Gemstone Lore: Labradorite - The Frozen Fire of the Aurora Borealis

| 2 min read

The Aurora Borealis is one of the most spectacular light displays on Earth. Predominantly seen in high latitude regions around the Antarctic and Arctic circles, it paints the sky with an ethereal wash of purple to green and blue lights. Labradorite is my personal favorite gemstone due to its unique and magical display of iridescent color and light flashes that bewitchingly resemble the Aurora Borealis.

Some Ancient Inuits believed that Labradorite was the frozen fire of the Aurora Borealis, and I can see why. Legend says that an Inuit warrior found a cave with the Aurora Borealis embedded within the rocks, on the shoreline of Labrador, Canada. He attempted to release the Aurora Borealis with his spear but was unable to remove it all, leaving some of the light imprisoned in the rocks forever. The native inhabitants used the gemstone for medicinal purposes as they believed that it would increase their energy as well as reducing stress and anxiety.

Labradorite Jewellery

In Norse mythology, it was associated with the 'Bifrost Bridge', a burning rainbow bridge which joined 'Midgard' (Earth) to 'Asgard' (the realm of the gods) – a gateway between Earth and heaven. In traditional Hindu belief systems, Labradorite is related to the throat chakra (vishuddha) which is known as the purification centre. This chakra is associated with hearing, speech, self-expression and creativity. When this chakra is open, any negative experiences will be changed into positive ones and will be replaced with wisdom and learning. Meditation to open up this chakra is said to bring about various psychic abilities to help communication between the physical and metaphysical world, and to help the wearer recall dreams from past lives.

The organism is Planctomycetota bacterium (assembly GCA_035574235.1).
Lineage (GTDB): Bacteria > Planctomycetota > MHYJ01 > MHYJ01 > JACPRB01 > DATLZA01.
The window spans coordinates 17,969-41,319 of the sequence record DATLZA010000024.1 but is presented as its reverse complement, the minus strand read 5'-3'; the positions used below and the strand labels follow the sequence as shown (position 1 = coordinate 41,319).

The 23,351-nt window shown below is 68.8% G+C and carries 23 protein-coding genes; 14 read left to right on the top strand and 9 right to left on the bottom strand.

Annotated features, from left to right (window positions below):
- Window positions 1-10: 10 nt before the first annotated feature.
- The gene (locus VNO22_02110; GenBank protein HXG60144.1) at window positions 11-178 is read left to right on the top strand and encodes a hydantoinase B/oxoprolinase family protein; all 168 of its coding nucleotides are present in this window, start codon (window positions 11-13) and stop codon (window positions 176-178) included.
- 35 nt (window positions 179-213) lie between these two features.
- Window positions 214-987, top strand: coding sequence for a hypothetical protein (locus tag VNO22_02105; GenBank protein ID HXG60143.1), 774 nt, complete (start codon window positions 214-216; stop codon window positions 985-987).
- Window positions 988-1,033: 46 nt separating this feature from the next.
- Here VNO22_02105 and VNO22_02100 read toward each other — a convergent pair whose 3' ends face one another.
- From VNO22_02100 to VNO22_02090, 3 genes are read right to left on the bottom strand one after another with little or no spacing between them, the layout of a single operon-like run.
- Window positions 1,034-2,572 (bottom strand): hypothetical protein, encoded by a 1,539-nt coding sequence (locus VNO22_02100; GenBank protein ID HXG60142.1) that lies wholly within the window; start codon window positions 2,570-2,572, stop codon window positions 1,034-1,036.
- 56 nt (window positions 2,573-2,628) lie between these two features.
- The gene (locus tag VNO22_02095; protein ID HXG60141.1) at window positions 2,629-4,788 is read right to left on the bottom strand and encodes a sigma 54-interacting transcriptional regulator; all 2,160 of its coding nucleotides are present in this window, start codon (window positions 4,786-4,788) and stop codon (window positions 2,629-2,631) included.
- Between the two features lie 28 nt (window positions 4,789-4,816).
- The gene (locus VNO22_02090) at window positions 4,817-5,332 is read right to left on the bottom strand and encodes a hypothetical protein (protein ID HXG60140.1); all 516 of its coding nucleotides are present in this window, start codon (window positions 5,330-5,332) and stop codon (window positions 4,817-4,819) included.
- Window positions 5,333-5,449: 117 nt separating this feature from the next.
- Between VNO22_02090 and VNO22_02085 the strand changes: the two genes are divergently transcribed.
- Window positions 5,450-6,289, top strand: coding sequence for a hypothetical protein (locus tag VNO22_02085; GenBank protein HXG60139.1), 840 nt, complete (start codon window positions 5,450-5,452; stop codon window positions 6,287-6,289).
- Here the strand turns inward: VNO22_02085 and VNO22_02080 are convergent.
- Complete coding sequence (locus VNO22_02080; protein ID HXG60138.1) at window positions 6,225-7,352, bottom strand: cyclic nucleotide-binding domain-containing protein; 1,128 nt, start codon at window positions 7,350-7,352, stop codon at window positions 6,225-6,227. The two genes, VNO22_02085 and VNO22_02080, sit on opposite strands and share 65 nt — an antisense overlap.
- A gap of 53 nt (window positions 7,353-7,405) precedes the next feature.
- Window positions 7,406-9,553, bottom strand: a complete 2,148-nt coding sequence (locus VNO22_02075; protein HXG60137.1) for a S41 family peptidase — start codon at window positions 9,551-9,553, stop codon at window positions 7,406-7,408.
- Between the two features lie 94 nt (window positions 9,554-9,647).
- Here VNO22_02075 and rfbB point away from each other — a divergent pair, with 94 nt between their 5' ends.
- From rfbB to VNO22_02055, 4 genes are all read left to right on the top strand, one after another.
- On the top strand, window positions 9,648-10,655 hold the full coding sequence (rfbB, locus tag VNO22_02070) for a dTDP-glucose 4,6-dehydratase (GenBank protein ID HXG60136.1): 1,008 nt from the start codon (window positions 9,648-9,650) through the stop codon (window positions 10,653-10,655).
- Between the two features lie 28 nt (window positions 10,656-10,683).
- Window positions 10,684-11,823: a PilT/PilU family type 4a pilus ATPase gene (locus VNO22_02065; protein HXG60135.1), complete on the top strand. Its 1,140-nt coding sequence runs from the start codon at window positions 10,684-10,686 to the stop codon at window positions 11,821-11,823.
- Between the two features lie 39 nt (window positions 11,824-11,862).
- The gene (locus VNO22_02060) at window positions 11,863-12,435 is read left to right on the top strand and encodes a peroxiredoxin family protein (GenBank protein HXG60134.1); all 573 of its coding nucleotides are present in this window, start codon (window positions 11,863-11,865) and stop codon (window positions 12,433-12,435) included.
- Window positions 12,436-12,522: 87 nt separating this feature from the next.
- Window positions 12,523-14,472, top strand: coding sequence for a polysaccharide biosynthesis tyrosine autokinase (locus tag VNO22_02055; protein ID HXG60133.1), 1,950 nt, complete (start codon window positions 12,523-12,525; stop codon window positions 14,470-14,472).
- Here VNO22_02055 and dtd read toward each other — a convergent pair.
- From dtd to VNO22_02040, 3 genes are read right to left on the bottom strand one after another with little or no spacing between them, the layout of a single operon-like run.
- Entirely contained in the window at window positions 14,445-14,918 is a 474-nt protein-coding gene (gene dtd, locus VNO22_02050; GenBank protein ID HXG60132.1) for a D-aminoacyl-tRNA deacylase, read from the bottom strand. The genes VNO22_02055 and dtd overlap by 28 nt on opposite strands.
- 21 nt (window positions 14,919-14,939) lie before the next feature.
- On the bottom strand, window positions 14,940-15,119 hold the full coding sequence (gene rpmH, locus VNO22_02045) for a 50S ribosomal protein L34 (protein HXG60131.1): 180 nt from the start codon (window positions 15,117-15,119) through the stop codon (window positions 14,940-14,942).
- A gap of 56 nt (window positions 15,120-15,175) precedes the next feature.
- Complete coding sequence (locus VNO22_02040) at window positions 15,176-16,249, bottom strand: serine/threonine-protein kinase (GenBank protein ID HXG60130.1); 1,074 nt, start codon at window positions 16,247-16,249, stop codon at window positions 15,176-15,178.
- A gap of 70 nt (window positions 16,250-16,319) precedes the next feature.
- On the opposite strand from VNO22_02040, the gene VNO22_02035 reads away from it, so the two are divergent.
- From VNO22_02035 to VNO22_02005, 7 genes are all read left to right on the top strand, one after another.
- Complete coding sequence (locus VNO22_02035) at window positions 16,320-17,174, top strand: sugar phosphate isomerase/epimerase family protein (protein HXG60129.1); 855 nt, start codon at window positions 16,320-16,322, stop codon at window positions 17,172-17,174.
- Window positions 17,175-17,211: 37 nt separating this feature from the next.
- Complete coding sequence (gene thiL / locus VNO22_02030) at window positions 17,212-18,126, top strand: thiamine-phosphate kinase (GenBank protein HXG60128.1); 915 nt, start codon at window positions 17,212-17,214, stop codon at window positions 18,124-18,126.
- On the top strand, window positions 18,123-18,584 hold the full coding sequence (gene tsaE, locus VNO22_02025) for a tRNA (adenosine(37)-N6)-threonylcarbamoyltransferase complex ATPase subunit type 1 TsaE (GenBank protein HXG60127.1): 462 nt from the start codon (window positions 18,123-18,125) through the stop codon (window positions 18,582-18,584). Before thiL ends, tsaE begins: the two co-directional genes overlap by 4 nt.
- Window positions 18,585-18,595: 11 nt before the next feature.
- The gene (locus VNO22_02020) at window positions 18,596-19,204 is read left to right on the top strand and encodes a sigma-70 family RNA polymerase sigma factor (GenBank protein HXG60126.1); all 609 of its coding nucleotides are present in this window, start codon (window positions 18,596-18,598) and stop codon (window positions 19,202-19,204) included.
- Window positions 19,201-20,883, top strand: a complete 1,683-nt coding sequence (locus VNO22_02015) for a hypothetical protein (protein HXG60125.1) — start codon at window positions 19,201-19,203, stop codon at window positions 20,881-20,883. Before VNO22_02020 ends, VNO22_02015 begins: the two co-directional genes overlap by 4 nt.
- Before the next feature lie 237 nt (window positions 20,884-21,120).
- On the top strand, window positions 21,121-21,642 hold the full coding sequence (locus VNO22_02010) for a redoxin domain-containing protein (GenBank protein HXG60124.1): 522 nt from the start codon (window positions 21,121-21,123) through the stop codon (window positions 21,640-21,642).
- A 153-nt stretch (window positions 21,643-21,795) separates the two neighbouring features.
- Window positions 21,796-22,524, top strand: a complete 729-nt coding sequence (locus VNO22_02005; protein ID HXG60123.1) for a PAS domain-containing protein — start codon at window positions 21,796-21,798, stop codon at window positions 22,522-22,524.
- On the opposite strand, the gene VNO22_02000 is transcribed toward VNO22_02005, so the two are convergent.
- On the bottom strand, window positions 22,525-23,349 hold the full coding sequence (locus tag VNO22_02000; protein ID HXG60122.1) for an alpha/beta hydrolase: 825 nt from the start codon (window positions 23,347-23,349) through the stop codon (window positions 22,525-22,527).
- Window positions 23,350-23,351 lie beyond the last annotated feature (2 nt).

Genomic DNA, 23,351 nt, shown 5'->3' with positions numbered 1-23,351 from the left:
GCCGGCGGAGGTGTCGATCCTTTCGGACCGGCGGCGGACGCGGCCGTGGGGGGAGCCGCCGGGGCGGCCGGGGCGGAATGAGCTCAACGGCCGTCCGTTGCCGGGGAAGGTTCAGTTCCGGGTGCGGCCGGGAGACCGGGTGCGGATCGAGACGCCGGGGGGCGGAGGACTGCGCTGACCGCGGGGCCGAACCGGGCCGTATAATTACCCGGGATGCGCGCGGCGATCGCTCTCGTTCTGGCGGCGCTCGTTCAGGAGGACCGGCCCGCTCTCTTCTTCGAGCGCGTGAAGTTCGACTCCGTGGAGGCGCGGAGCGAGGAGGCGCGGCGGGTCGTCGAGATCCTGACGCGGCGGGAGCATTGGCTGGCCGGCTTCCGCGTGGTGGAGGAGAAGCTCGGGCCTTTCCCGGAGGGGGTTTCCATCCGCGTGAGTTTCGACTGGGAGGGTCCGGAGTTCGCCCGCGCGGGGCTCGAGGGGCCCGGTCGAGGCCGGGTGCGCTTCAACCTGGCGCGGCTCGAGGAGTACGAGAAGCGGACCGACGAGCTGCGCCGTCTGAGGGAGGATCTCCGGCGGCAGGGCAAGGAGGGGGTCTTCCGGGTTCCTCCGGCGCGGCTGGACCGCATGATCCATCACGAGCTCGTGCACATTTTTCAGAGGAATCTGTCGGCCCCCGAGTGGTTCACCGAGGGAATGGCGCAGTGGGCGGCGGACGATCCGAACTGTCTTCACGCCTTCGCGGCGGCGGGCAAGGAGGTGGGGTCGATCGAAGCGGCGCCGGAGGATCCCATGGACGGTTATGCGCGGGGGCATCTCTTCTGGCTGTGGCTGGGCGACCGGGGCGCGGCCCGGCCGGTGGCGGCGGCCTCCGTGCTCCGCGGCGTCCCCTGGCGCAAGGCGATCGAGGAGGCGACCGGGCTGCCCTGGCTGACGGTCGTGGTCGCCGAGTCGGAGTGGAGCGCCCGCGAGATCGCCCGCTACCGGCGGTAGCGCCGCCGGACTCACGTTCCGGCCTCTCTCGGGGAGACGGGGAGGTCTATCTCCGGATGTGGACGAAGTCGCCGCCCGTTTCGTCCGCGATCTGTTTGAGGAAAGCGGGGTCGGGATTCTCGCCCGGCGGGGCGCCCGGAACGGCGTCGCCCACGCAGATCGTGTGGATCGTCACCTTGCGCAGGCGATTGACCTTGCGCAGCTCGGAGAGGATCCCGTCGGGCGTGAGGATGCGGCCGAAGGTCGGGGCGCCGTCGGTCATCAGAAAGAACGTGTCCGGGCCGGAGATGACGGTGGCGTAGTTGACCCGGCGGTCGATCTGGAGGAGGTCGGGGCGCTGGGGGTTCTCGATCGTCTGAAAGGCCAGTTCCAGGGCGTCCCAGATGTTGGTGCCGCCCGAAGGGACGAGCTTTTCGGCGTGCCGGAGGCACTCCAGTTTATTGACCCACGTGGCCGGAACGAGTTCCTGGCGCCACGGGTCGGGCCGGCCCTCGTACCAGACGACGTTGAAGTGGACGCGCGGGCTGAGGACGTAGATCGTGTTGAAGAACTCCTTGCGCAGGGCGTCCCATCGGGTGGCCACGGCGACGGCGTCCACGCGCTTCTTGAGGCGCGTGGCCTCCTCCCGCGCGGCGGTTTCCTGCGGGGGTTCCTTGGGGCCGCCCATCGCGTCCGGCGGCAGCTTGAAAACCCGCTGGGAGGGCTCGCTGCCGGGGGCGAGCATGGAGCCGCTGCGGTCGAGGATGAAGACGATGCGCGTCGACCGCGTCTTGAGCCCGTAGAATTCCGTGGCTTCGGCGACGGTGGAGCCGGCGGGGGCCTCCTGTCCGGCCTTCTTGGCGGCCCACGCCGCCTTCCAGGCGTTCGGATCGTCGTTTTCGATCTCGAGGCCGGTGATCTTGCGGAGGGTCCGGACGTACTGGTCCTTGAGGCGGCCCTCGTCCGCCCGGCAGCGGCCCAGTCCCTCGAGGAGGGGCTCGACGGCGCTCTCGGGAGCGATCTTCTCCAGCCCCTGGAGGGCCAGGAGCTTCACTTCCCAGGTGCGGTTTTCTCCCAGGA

It wasn't until 1770 that Labradorite was officially discovered by Moravian missionaries on the Isle of Paul in Labrador.

Although legend says that the Ancient Inuits discovered Labradorite, it wasn't until 1770 that it was officially discovered by Moravian missionaries on the Isle of Paul in Labrador, who consequently named it Labradorite. It was the Moravians who first saw the potential in the gemstone and sent it to the Moravian Mission secretary in London where it soon became popular in England and France.

It has also been found in other places including Russia, Australia and Mexico, with the most impressive pieces coming from Madagascar and Finland. Deposits in Finland have produced specimens of exceptional labradorescence, and more specifically the Ylamaa quarries in Lappeenranta which have given us some of the most colourful and unparallelled of Labradorite gems.



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